Movies, music and video games always seem to get a bad rap for flooding teenagers' minds with sex. The all-you-can-watch buffet of television is no exception.
A heavy, TV-watching habit makes teens who don't have close relationships with their mothers more likely to have looser attitudes about sex, according to a study of about a thousand 16-year-olds in Belgium. Teens were surveyed about the amount of TV they watched, how close they were with their moms and their attitudes on sex.
After 35 years serving on the Supreme Court, Justice John Paul Stevens retired last year. Appointed by President Gerald Ford in 1975, Stevens was the third-longest-serving justice in the court's history. Now 91, he spends his days playing tennis, lecturing and writing. But instead of legal briefs and opinions, Stevens is now sharing personal stories from his time on the Supreme Court.
A zombie plague has wiped out 95 percent of America. Camps of survivors band together in pockets across the country, waiting for small squadrons of human "sweepers" to inch their way across major cities, destroying the remaining zombie-like creatures hiding out in office buildings and shopping malls.
But now the human sweepers have to tackle their biggest challenge yet: clearing the undead from Lower Manhattan.
Louisville’s local United Auto Workers union has voted in favor of a new contract with Ford Motor Company. The last of the votes were counted Tuesday night and Louisville’s Local UAW 862 helped push for ratification of the agreement.
Eli Capilouto was formally installed as the University of Kentucky's 12th president Tuesday, and he marked the occasion with a bold promise to build new dormitories and classroom buildings. Improved facilities are at the center of the promise, Capilouto said, partly because the average age of UK's buildings is more than 50 years old, partly because the university has less access for people with disabilities than any school in the state and partly because only 10 percent of students on campus live in modern housing.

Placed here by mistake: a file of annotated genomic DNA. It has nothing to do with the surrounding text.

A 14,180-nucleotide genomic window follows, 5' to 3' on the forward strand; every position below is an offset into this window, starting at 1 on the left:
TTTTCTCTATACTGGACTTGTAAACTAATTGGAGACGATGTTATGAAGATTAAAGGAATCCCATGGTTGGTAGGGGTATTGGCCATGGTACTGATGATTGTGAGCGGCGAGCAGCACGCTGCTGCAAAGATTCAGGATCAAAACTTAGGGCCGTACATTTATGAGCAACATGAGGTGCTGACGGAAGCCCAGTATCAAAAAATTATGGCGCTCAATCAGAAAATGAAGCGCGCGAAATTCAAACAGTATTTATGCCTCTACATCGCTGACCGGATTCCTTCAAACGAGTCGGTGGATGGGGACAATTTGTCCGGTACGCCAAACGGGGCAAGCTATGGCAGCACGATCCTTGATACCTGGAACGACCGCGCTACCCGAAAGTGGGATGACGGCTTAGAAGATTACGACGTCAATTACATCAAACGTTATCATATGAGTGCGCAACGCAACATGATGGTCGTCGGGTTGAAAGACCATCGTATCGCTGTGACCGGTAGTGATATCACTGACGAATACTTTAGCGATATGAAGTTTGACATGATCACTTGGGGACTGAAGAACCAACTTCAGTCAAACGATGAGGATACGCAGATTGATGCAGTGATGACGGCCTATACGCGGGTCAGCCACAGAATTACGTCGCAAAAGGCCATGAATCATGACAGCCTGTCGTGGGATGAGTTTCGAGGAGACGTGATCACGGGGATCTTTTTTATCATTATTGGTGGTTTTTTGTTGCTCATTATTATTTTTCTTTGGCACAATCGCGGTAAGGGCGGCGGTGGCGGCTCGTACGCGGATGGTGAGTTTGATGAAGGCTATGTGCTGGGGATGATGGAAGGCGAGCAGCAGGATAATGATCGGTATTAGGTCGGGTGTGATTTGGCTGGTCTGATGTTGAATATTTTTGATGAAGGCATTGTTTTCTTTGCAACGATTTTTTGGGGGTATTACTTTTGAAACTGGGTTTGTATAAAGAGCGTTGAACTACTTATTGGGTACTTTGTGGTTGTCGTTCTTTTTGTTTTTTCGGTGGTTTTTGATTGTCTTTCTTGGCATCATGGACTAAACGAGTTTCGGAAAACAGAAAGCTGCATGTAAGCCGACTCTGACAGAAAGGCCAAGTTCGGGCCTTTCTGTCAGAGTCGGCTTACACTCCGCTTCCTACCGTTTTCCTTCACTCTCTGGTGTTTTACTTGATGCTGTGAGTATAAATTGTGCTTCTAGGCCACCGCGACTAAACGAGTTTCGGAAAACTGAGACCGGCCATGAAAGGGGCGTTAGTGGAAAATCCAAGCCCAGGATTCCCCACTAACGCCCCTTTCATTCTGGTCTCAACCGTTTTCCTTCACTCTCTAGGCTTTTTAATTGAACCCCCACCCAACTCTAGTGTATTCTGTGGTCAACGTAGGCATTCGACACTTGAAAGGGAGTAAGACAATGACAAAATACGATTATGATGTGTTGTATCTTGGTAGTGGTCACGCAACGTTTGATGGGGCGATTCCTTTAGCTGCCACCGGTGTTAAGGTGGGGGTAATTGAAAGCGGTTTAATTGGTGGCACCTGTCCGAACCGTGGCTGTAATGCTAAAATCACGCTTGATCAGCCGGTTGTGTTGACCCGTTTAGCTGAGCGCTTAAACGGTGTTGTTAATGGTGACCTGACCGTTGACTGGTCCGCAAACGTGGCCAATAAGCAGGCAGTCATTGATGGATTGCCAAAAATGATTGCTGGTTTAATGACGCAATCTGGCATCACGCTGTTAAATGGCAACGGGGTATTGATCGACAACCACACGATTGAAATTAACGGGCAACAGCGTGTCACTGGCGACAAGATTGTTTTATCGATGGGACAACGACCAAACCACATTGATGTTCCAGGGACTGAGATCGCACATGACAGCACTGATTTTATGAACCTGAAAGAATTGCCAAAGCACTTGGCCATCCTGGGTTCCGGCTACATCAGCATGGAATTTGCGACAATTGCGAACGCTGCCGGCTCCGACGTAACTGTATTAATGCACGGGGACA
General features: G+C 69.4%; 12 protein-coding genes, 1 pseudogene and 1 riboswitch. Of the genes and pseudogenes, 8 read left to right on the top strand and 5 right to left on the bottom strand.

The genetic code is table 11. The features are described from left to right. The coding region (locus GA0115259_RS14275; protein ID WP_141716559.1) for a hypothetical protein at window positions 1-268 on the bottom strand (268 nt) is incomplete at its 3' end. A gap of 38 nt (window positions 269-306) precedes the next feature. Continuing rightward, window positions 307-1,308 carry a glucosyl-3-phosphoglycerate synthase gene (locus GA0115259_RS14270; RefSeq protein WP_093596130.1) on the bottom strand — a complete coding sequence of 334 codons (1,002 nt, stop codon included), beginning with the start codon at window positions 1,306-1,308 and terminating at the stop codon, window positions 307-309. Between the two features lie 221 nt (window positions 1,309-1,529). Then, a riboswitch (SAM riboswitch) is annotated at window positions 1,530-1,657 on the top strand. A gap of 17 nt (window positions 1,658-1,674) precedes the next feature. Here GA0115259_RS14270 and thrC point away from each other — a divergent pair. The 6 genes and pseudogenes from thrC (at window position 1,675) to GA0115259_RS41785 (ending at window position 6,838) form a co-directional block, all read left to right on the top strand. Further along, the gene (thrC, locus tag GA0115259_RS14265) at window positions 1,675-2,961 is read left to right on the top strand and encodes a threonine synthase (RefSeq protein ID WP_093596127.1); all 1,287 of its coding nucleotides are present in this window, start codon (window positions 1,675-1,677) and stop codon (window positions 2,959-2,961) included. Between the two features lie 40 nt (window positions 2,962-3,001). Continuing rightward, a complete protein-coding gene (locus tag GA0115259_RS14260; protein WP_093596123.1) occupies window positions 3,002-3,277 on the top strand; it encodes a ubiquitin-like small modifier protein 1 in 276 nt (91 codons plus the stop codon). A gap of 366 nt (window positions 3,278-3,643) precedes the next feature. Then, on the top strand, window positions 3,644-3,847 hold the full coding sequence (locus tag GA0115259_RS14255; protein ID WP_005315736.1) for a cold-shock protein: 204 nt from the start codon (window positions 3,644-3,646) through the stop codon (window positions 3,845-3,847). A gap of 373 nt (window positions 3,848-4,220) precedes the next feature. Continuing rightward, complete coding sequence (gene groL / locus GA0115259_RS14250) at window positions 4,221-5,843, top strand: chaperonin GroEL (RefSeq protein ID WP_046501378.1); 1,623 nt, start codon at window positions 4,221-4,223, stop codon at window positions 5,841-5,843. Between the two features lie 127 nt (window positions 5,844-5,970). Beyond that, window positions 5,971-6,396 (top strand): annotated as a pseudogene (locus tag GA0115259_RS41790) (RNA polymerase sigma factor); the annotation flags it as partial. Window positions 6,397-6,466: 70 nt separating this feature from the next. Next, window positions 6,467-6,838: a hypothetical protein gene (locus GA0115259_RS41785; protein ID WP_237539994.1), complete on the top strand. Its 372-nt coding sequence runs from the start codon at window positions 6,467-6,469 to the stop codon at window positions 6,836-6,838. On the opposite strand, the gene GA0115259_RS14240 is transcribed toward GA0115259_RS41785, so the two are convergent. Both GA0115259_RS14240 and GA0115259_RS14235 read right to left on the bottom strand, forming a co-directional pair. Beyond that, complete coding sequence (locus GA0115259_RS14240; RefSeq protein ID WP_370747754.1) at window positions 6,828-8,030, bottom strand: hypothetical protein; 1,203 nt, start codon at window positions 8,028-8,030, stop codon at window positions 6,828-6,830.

A Pikeville woman is facing felony charges after corrections officers allegedly found her to be in possession of more that three dozen pills in the Pike County Detention Center. Pike Commonwealth’s Attorney Rick Bartley said the charges against Shellie Duncan, 35, are part of a “steady stream” of promoting contraband cases. Bartley said his office takes the cases very seriously and those caught with drugs in jail are often made examples for other inmates who may try to sneak drugs into the jail.
Since Sept. 22, several bed bugs have been found in Owen County schools, but Owen County Schools Superintendent David Raleigh said there’s no need for panic. Owen County Elementary School was the first to send a letter home with students after two bed bugs were found in the school. On Oct. 3, Raleigh said three were found in one classroom around the same desk at Owen County High School, and one was found in the office of the Owen County Primary School.
A milestone in the state's years-long effort to get Interstate 69 into western Kentucky will take place Tuesday when Gov. Steve Beshear will unveil the Interstate 69 shield signs for 55 miles of the Western Kentucky Parkway and Interstate 24. The state recently secured federal authority to erect the I-69 shields along the WK Parkway from Nortonville (south of Madisonville) to Eddyville and a few miles of I-24 in the lakes area near Eddyville.
Henderson Fiscal Court heard the opening salvo Tuesday of a campaign jailers plan to use to sway the General Assembly next year. In a nutshell, Kentucky jailers maintain that House Bill 463 -- a recently enacted major overhaul of the criminal justice system -- is going to have a negative impact on the jails across the state. The way around that problem, they say, is allowing the state's current contracts to expire next year with Corrections Corporation of America, which has prisons in Marion and Floyd counties. The inmates in the Marion Adjustment Center and the Otter Creek Correctional Center would then be transferred to county jails.
Last Friday evening, Carol and Darryl Denham could not comprehend why their 13-year-old son, Sam, took his own life earlier that day. On Saturday, about 150 people held a vigil on the Denham's front lawn. "That's when we got our answer to the question 'Why?'" Carol said. The Denhams say Sam, an eighth grade student at Woodland Middle School, was bullied to the point where he could not take it anymore. They said several students told them that at the vigil, and even named the bullies.